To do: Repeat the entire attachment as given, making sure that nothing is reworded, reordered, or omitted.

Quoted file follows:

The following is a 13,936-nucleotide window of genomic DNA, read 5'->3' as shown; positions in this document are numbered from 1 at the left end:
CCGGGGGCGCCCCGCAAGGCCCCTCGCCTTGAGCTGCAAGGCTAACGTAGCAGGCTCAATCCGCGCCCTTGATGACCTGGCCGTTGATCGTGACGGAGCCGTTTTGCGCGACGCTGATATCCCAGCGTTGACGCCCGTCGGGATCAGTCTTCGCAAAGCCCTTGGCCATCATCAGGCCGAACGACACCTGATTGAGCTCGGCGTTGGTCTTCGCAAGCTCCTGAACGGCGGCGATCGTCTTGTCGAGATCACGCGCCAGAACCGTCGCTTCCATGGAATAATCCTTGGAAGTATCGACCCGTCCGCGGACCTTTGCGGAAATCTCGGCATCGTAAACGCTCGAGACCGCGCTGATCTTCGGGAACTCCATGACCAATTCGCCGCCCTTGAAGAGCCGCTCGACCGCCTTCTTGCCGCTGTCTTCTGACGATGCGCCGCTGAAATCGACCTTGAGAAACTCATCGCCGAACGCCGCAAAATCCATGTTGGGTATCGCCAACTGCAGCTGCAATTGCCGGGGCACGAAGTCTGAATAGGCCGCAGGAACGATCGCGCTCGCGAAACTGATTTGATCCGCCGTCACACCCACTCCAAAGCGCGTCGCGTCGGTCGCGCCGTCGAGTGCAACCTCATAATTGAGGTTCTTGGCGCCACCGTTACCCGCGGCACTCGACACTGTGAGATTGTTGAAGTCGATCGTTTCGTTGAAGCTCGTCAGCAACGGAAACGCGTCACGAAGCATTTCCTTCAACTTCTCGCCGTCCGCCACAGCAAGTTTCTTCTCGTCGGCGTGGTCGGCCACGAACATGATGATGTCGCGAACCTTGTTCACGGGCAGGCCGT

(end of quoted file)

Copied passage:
The following is a 13,936-nucleotide window of genomic DNA, read 5'->3' as shown; positions in this document are numbered from 1 at the left end:
CCGGGGGCGCCCCGCAAGGCCCCTCGCCTTGAGCTGCAAGGCTAACGTAGCAGGCTCAATCCGCGCCCTTGATGACCTGGCCGTTGATCGTGACGGAGCCGTTTTGCGCGACGCTGATATCCCAGCGTTGACGCCCGTCGGGATCAGTCTTCGCAAAGCCCTTGGCCATCATCAGGCCGAACGACACCTGATTGAGCTCGGCGTTGGTCTTCGCAAGCTCCTGAACGGCGGCGATCGTCTTGTCGAGATCACGCGCCAGAACCGTCGCTTCCATGGAATAATCCTTGGAAGTATCGACCCGTCCGCGGACCTTTGCGGAAATCTCGGCATCGTAAACGCTCGAGACCGCGCTGATCTTCGGGAACTCCATGACCAATTCGCCGCCCTTGAAGAGCCGCTCGACCGCCTTCTTGCCGCTGTCTTCTGACGATGCGCCGCTGAAATCGACCTTGAGAAACTCATCGCCGAACGCCGCAAAATCCATGTTGGGTATCGCCAACTGCAGCTGCAATTGCCGGGGCACGAAGTCTGAATAGGCCGCAGGAACGATCGCGCTCGCGAAACTGATTTGATCCGCCGTCACACCCACTCCAAAGCGCGTCGCGTCGGTCGCGCCGTCGAGTGCAACCTCATAATTGAGGTTCTTGGCGCCACCGTTACCCGCGGCACTCGACACTGTGAGATTGTTGAAGTCGATCGTTTCGTTGAAGCTCGTCAGCAACGGAAACGCGTCACGAAGCATTTCCTTCAACTTCTCGCCGTCCGCCACAGCAAGTTTCTTCTCGTCGGCGTGGTCGGCCACGAACATGATGATGTCGCGAACCTTGTTCACGGGCAGGCCGT